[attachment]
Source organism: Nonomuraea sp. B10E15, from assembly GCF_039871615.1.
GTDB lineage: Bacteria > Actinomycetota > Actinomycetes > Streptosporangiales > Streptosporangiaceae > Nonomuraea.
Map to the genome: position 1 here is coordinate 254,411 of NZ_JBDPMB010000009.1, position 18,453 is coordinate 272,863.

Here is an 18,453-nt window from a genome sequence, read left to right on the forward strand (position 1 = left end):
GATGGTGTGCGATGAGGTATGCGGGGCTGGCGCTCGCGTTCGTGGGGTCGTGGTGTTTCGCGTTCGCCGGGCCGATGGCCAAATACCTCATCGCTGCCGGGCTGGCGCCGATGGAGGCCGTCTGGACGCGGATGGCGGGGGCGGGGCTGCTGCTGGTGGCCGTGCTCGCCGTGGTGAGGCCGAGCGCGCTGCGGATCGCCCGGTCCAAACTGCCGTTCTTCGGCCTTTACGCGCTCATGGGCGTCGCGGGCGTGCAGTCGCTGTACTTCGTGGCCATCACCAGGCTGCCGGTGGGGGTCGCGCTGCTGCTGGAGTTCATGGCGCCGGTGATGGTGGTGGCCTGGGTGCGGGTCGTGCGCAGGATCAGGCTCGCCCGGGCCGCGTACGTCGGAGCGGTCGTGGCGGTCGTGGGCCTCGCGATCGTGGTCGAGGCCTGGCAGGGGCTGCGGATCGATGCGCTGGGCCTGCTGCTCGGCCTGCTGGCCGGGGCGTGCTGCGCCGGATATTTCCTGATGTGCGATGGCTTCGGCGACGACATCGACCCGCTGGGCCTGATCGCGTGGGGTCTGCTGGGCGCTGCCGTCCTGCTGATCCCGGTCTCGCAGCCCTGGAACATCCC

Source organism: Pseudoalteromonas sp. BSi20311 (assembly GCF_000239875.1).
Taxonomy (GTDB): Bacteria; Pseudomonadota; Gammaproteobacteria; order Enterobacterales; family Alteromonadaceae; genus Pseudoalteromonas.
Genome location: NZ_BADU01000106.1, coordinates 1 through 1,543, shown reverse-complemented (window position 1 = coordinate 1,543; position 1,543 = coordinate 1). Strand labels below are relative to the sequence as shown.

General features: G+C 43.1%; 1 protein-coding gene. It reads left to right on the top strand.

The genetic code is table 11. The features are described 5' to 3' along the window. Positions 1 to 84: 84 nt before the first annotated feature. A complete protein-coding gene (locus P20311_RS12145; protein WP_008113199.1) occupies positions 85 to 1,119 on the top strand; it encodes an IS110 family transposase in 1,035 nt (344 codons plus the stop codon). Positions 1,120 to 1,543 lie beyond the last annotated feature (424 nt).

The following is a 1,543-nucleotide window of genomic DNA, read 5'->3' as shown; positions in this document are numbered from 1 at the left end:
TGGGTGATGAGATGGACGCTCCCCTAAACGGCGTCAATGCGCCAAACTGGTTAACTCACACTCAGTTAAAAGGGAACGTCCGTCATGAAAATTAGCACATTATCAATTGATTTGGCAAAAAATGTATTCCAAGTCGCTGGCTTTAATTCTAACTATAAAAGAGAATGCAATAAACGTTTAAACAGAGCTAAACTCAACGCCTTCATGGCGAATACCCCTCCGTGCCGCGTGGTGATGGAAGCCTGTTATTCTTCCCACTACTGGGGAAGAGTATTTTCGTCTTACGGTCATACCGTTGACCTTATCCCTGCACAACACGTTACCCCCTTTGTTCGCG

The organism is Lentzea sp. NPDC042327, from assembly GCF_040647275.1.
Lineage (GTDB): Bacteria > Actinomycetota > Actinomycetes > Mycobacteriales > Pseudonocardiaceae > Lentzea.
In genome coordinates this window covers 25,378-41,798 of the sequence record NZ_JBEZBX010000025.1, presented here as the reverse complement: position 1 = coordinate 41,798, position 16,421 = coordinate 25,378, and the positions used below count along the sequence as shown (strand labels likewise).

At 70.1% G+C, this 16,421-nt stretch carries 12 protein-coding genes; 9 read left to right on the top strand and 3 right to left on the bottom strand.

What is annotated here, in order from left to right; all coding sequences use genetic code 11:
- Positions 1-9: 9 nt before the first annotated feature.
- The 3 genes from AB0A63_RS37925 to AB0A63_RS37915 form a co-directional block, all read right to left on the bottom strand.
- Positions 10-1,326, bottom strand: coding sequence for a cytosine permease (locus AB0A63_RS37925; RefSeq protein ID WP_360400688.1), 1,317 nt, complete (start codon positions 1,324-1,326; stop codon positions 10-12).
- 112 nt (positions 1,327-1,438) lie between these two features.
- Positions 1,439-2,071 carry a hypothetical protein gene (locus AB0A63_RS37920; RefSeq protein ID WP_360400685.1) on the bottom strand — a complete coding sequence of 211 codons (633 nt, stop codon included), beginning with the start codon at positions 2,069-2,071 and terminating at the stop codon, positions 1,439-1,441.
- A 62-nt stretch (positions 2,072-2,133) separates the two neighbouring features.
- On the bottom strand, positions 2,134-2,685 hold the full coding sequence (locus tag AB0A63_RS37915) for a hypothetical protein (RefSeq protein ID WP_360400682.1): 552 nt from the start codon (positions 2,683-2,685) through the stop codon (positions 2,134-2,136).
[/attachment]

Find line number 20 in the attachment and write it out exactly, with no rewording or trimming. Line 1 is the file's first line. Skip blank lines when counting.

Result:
- Positions 10-1,326, bottom strand: coding sequence for a cytosine permease (locus AB0A63_RS37925; RefSeq protein ID WP_360400688.1), 1,317 nt, complete (start codon positions 1,324-1,326; stop codon positions 10-12).